Over 40,000 e-petitions have been submitted to parliament since the current system was introduced in 2015. Cristina Leston Bandeira and Viktoria Spaiser have conducted research into how the public views the consequent parliamentary discussion of issues raised in these petitions by analysing comments made by those watching the live parliamentary coverage. Their findings lead them to conclude that parliamentary debates should be adapted to be more inclusive of the original petitions’ aims.
Parliament introduced an e-petitions system in 2015 with the aim of enhancing its relationship with the public. The system has seen extraordinary levels of usage, with over 40,000 e-petitions submitted and plenty of other evidence of very considerable engagement from the public, such as petitions debates regularly being the most read debates on Hansard. The extraordinary usage is only one element of this new system, however. At the Centre for Democratic Engagement, we have been investigating it, focusing in particular on the more subtle expressions of engagement, beyond usage numbers. We have interviewed petitioners, developed participant observation, and analysed petitions data, parliamentary documentation and social media activity associated with e-petitions.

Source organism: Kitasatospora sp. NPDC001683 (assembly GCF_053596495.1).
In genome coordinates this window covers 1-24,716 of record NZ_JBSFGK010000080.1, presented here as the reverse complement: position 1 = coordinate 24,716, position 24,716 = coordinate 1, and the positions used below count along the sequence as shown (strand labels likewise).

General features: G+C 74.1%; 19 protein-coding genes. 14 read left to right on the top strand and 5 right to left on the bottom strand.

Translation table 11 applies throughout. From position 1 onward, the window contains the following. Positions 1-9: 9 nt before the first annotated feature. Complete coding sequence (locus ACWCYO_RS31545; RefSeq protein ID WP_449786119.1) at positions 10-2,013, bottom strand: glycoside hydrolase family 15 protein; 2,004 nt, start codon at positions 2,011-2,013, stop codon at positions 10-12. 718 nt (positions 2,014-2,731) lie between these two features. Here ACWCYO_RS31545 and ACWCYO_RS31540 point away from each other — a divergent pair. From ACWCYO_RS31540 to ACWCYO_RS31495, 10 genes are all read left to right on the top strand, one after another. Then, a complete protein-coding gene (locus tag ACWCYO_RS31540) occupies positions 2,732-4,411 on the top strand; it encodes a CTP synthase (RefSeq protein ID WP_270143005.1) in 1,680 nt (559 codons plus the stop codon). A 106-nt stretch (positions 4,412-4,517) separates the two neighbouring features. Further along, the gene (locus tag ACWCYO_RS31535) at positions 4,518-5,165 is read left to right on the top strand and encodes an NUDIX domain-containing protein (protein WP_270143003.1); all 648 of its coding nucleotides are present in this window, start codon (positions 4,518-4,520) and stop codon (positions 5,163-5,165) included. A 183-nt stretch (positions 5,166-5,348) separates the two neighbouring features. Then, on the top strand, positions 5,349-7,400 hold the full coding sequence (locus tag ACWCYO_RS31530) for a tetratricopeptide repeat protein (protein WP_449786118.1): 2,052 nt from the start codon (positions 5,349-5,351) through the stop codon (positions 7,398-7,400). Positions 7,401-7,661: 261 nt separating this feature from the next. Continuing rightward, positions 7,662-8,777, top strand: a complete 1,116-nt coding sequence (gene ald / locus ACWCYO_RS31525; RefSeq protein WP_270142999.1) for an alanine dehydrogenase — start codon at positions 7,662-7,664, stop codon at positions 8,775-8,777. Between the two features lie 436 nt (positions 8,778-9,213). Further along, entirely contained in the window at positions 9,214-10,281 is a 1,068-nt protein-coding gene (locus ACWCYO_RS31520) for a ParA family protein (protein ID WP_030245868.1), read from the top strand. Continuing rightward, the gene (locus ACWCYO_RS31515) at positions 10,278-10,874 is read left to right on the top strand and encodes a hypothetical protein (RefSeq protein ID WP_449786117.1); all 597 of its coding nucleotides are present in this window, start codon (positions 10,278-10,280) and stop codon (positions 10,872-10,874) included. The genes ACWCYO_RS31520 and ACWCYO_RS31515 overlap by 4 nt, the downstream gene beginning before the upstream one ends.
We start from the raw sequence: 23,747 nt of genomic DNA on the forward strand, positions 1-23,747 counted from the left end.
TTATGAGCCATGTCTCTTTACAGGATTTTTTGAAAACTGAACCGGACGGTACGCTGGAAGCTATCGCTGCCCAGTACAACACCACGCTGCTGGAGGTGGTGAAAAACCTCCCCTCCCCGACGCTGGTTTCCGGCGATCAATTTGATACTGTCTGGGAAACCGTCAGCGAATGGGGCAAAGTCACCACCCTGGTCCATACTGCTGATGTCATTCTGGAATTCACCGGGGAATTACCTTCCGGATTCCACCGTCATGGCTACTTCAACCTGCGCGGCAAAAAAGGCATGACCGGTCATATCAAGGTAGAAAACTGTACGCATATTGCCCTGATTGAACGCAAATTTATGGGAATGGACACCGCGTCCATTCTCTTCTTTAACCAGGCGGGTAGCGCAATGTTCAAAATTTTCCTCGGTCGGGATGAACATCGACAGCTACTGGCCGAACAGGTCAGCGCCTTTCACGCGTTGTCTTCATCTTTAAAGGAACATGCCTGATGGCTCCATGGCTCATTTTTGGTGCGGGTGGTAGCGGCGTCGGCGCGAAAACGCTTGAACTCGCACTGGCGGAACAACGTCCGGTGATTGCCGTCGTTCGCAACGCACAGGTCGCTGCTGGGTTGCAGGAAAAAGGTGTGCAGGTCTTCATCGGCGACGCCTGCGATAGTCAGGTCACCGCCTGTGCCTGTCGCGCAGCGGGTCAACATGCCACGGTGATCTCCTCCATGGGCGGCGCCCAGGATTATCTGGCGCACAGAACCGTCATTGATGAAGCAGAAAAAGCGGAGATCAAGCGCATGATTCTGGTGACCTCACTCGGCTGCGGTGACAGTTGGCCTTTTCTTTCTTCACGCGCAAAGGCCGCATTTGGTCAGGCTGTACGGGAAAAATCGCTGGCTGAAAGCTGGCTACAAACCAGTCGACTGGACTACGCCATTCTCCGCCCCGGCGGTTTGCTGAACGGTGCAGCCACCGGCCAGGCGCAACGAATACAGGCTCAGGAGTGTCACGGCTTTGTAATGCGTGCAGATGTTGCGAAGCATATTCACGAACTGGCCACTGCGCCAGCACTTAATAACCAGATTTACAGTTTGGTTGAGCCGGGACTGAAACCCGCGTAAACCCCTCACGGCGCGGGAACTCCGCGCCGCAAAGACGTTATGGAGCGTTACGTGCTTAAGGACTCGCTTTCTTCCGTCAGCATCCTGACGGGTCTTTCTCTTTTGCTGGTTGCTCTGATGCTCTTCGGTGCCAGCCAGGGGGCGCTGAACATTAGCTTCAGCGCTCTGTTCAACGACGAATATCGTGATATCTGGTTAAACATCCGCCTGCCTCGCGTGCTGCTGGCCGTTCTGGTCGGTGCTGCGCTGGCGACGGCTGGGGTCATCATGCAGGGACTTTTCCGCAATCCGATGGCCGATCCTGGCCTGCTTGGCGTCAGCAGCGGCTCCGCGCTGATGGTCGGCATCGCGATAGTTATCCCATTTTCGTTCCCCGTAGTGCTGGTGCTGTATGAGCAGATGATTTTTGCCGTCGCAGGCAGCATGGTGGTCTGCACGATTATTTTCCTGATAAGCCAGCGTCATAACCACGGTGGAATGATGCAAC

Some of this research has now started to come out, namely our latest article in Policy & Internet, where we use natural language processing, machine learning and social network analysis of Twitter data to explore what it shows about the extent of people’s engagement, the contents of Twitter e-petition conversations, who is taking part and how they interact. In this blog post we focus on how the public react to the format of the e-petitions parliamentary debates, through their comments on Twitter whilst they watch these debates. Our findings provide interesting insights into how people perceive the e-petition procedures in terms of fairness and responsiveness, suggesting that petition parliamentary debates could be more inclusive of the original petitions’ aims.
The new parliament and government collaborative e-petitions system is a markedly new system in relation to the preceding widely criticised government-led e-petitions sites, crucially because it formally integrates parliament into the process. Amongst its key changes is a clearer channel for responses to e-petitions, with those reaching 100,000 signatures being considered by the Petitions Committee for a debate. This was in response to assertions that the previous, government-led system was failing to deliver on its promises, and was risking ‘an exacerbation of public disillusionment with the political system in the long-term’. Since then, the e-petitions system has mediated very significant activity and the Petitions Committee has developed a plethora of public engagement activities utilising diverse tools such as Twitter. However, we still know little about the extent to which the new system has enhanced the relationship between public and representatives, namely whether the new system promotes a better parliamentary process to consider the issues raised by petitions.
Using Twitter data to understand how the public react to parliamentary process